The state government of Queensland, Australia, has committed to a AU$14 million (US$10.5 million) project to refurbish and modernise a 570MW pumped storage hydroelectric plant.
The works were announced yesterday from the office of Mick de Brenni, who is Queensland’s minister for energy, renewables and hydrogen, as well as its minister for public works and procurement. Major maintenance works at Wivenhoe Pumped Storage Hydroelectric Power Station will begin during this month and continue until late October.
Enjoy 12 months of exclusive analysis
- Regular insight and analysis of the industry’s biggest developments
- In-depth interviews with the industry’s leading figures
- Annual digital subscription to the PV Tech Power journal
- Discounts on Solar Media’s portfolio of events, in-person and virtual
Or continue reading this article for free
Wivenhoe opened in 1984 and is part of the generation portfolio of CleanCo Queensland, a government-owned energy company. It is CleanCo’s biggest asset in its 1120MW fleet, which includes three run of river hydro plants and a 385MW combined cycle gas turbine (CCGT) plant.
The Wivenhoe maintenance works will include repair and refurbishment for one of the two 285MW turbines, corrosion protection painting for machinery and pipes as well as repairs to a transformer. The works are expected to employ around 100 workers and de Brenni said they will be critical to keeping the plant running reliably.
The announcement comes a few weeks after there was an explosion at Callide C, an 825MW Queensland coal power plant facility which subsequently went offline. When this happened, Wivenhoe played an important role in maintaining stability and supply of energy for the local grid, Minister Mick de Brenni said, revealing in a statement that the pumped storage plant was ramped up to 530MW over a four-hour period.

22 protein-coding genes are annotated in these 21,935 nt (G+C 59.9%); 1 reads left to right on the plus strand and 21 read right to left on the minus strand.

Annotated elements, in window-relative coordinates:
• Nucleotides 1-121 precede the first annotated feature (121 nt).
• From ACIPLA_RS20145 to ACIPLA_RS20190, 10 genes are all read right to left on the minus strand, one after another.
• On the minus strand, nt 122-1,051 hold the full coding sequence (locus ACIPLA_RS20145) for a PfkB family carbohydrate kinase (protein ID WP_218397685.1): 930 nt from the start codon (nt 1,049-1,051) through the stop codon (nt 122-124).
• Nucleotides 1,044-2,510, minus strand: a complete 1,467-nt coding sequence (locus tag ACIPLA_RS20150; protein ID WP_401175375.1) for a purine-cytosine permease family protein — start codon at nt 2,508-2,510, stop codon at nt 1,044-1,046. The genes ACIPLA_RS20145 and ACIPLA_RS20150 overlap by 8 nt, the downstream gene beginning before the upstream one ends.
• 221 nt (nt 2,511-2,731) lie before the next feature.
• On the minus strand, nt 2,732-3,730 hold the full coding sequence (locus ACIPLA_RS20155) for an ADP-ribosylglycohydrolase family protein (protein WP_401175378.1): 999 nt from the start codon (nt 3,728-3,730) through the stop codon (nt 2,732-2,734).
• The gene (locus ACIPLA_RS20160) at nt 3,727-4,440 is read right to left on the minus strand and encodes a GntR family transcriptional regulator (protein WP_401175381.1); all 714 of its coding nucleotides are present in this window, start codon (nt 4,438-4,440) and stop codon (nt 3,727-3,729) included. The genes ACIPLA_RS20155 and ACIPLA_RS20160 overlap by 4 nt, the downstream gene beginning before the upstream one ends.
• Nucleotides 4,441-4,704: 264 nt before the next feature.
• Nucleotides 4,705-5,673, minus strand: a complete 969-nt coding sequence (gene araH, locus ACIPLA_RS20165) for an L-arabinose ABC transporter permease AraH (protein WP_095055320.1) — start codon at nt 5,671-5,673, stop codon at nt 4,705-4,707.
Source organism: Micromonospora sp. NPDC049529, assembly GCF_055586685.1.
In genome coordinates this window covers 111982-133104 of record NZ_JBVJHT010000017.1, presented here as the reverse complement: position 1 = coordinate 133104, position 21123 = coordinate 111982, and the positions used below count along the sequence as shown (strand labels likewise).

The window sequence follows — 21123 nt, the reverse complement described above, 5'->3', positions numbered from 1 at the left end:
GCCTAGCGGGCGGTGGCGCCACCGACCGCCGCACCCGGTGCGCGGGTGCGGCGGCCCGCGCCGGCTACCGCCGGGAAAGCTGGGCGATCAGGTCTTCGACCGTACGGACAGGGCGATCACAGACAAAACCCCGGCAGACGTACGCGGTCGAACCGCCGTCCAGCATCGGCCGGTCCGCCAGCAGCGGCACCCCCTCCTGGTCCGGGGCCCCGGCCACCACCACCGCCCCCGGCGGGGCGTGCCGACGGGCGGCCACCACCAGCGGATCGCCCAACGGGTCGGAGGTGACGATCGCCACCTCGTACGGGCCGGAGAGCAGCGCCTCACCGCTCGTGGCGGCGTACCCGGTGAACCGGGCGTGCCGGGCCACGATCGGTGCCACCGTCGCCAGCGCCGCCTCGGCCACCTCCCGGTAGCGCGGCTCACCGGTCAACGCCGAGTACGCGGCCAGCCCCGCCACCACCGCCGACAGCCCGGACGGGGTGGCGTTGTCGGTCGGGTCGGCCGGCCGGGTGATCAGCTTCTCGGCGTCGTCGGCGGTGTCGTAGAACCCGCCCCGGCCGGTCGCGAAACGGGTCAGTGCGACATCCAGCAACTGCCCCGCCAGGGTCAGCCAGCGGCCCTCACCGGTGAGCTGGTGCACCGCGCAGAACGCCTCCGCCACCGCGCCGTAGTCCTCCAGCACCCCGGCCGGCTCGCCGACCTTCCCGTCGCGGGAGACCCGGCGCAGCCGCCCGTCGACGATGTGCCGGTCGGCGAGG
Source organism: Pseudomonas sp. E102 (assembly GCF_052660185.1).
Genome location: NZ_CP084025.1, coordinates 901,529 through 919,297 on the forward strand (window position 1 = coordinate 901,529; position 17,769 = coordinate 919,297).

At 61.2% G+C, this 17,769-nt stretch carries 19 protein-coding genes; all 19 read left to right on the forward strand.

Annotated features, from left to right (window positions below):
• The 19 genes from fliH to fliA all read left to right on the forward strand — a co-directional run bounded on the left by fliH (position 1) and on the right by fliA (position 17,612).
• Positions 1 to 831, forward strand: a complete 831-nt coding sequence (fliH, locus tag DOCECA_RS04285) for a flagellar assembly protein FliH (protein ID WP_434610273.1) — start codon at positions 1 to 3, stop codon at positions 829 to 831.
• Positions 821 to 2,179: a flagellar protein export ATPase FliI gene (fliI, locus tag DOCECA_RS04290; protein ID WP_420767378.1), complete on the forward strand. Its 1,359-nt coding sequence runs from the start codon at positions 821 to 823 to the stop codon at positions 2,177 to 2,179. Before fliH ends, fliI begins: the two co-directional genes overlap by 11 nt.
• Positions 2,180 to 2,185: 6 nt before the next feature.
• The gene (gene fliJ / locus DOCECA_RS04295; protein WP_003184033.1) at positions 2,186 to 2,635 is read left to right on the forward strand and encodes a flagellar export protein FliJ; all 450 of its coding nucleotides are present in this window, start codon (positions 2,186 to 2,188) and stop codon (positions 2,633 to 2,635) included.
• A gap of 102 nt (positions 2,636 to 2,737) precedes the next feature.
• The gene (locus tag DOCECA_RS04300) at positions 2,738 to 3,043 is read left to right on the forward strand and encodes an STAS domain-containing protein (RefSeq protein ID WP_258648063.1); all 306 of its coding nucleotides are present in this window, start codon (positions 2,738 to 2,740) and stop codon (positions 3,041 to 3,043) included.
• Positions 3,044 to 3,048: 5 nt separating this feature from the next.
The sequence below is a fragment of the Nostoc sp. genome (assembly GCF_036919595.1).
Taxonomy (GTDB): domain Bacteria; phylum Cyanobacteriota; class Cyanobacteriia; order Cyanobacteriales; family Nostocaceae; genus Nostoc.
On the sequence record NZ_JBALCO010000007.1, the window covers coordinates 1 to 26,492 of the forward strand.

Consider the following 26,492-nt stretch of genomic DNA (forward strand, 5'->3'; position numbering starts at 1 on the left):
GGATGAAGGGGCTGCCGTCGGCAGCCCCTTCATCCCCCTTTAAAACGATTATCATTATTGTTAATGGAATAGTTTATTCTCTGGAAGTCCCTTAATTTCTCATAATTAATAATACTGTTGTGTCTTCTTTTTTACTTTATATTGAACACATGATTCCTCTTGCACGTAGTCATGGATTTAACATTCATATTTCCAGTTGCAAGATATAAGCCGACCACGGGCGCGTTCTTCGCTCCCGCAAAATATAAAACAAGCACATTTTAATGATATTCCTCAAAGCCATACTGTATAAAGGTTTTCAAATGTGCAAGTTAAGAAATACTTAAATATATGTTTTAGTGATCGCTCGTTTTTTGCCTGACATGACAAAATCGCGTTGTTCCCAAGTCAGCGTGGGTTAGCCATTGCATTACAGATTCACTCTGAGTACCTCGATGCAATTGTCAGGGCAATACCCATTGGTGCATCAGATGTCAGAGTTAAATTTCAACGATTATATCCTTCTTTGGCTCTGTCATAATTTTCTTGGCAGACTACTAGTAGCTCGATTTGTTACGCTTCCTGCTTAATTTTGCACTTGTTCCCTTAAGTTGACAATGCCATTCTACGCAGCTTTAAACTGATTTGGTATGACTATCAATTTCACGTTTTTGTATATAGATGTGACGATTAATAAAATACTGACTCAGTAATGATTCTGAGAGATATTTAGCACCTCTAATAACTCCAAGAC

De Brenni called Wivenhoe the “jewel in the crown of Queensland’s publicly-owned energy storage fleet,” adding that maintaining the facility will be critical in achieving the state’s renewable energy target of 50% by 2030. Meanwhile CleanCo’s CEO Maia Schweizer said that Wivenhoe, which has been in CleanCo’s portfolio since 2019, is more frequently in use now that the state has emphasised the importance of low-emissions energy.
“We must maintain our generating assets in line with this change in operations to ensure we can continue to meet our mandate to provide reliable, affordable energy for our customers and the Queensland community. The recent incident at Callide Power Station highlighted the important role fast ramping and flexible generation assets like Wivenhoe Power Station play in supplying energy reliably for Queensland,” Schweizer said.
Wivenhoe could become one of three pumped hydro plants in Queensland
While Wivenhoe is currently Queensland’s only pumped hydro plant, construction work has begun on another, the 250MW / 2,000MWh Kidston Pumped Storage Hydro Project in Northern Queensland, by developer Genex. Genex achieved financial close on the AU$777 million project in May.
The pair could be joined by another, even larger plant in the state in a few years’ time. In June, the state government of Premier Anastasia Palaszczuk announced AU$22 million for detailed design and cost analysis work for a pumped hydro storage plant with 1GW output and 24 hours storage capacity (24GWh) at Borumba Dam, a site close to the high voltage electricity transmission network. Its 1GW output would be equivalent to 15% of Queensland’s average electricity demand.
The state also owns generation and retail (gentailer) electricity company Stanwell, which Energy-Storage.news reported in June is considering a 150MW / 300MWh standalone battery energy storage project at the site of Tarong Power Station, one of its coal power plants.
A couple of weeks ago, Energy-Storage.news gathered reports on several new planned or proposed large-scale pumped hydro power plant projects around the world, from California to Uzbekistan for a blog.